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Stephen Paints a Picture: Part Twenty Nine

October 7, 2014

23 May 2014

Stephen Scott and I arrived at the Beaverbrook around noon in time for a BBQ that director Terry Graff was throwing for his staff who were getting ready for Sunday’s Lord Beaverbrook Day at the gallery. We had stopped on the way in to pick up some copies of the Saint John Telegraph Journal which placed an interview of Stephen and me by Michael Landry about our exhibition on its front page. “It must have been a slow news day,” I told Terry, “but it’s good publicity, nonetheless.”

“I sure as hell hope that I can finish the painting by Sunday,” Stephen said.

“Don’t worry, I’m sure that Terry will give us extra time if we need it, right Terry?”

“Sure and the gallery is closed to the public on Monday and you work in private,” Terry said.

Stephen, Sophie, his wife, and I ate a couple of hot dogs and a hamburger before going into the gallery to continue the painting. The first thing we had to do was to fix the makeshift table that he was using to support his palette. “It’s up to you, man,” I told him, “If there is one thing that I’m not, it’s handyman. I couldn’t drive a nail straight if my life depended on it. That’s why I’m a critic, I can only talk or write about things, not actually do anything.”

“Yesterday I couldn’t touch the head,” Stephen said looking at the painting.

“Well, there’s always today. Sometimes things look better after a good night’s sleep,” I countered.

“And sometimes worse.”

“Don’t beat yourself up. We still have a few days to finish this thing and I, for one, think that it’s coming along swimmingly.”

“So do I,” chimed in Sophie.

“Go ahead and sit down while I adjust the lights,” Stephen said.

“I don’t think that anybody moved them,” I answered. We had put tape on the floor to mark the location of my chair and the lights.

Once he was satisfied with the setup, he started to paint. “I really need to do something with the highlight on left side of your face.” He picked up a brush and dabbed it with a little yellow.

“It’s pretty much about light and dark, isn’t it,” I asked.

“Without changes in value paintings become boring pretty quickly,” he said.

“You know what I used to do?” I said

“No, what?”

“I used a yellow filter to look at painting while I was doing. It changed everything to a mono-chrome and you could see the true values of the colours. It’s something the old masters did.”

“Yeah, colour differences are one thing, but people fail to see value differences.”

“It was certainly something that I had a hard time teaching,” I said.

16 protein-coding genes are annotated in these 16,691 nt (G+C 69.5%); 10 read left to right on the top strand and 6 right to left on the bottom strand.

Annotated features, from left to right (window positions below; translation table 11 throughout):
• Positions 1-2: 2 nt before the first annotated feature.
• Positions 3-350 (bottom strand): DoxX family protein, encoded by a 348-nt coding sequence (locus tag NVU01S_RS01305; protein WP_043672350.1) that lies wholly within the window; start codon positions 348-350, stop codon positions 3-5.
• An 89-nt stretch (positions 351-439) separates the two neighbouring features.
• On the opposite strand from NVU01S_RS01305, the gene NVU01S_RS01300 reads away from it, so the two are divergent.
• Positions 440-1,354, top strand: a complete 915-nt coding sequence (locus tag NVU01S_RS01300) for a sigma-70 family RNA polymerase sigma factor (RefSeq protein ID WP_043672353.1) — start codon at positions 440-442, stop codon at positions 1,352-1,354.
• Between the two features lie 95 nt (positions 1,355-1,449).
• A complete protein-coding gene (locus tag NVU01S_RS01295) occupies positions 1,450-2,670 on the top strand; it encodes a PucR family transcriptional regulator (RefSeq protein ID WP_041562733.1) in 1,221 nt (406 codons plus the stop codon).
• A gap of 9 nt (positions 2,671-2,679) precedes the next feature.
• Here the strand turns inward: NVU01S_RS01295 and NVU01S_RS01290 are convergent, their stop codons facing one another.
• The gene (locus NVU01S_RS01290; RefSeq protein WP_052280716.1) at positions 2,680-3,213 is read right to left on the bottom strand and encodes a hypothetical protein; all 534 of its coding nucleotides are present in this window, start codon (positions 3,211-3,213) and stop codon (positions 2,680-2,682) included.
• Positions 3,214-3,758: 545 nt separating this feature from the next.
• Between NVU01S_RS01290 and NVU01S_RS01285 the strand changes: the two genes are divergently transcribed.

“Colour theory is hardly taught at all these days. It’s all about content,” Stephen added.

“It all comes back to what you can teach and what you cannot teach,” I said, “Technique is teachable, talent is not.”

virgil 23 MayAround this time there were a few people in the gallery including three students from the Fredericton College of Arts and Crafts who were very interested in what we were doing. They had just finished the term and were keen to see Stephen paint.

“Do you like it?” Stephen asked them.

They all said yes and that they wished that they could paint as well as he did.

“It’s all about practice and hard work,” he told, “nothing comes easy.”

“How long have you been painting?” one of them, the woman— the other two were men—asked.

“Thirty-seven years. That’s since I graduated art school at Mount Allison.”

“That’s a long time,” she said.

“Do you guys like the Craft College? I used to teach there. This is Virgil,” he said, pointing to me, “He taught me. At Mount A.”

They looked at me and then back to him. We must have appeared to be very old to them, but they were too polite to say so. They did say that they did like going to the College.

“Why are you going to Arts and Crafts rather than a university programme like Mount Allison or NSCAD?” I asked them.

“I figure that it would be better learning something practical like illustration rather than fine arts. I could get a job,” one of the men answered.

“I bet it was your parents that told you that,” I said.

“Yes,” he replied.

“You should always go with your heart,” Stephen chimed in.

“He’s right you know,” I said, “You’ve only one life.”

“You know jobs are disappearing. Illustration can be done offshore and more of it is being done by computer programmes,” Stephen added.

“Look,” I continued, “if you’re going to be unemployed it is a lot better to be an unemployed artist—a painter or poet—then, if anything else, at least, it’s romantic.”

I was pretty sure that our hints to students on their futures would not be appreciated by their parents, but the next generation of artists has to come from somewhere. Of course, there are certainly more art schools than needed turning more artists than we need, something both Stephen and I agree on, but there are never enough really good artists and who knows one of these three students might just have the talent to become a great artist.

“I think I might go to art school after college,” the other young man said.

“What’s your name,” I asked.

“Max, Max Ackerson.”

“Well, Max what are you doing for the next couple of days? Would you like to help Stephen and me?”

“Doing what?”

“Just hang around. You can pick up some pointers from Stephen. Isn’t that right Stephen?”

“Sure, I can always use some help and a second set of eyes.”

“That will be great,” he said.

“Well, we’re here tomorrow at the same. Around one,” I said.

The three students hung around for awhile asking questions of Stephen. They left, I would like to think, happy with their afternoon.

“Stuff like that makes it all worthwhile. It’s good to find kids that are interested in art,” I said.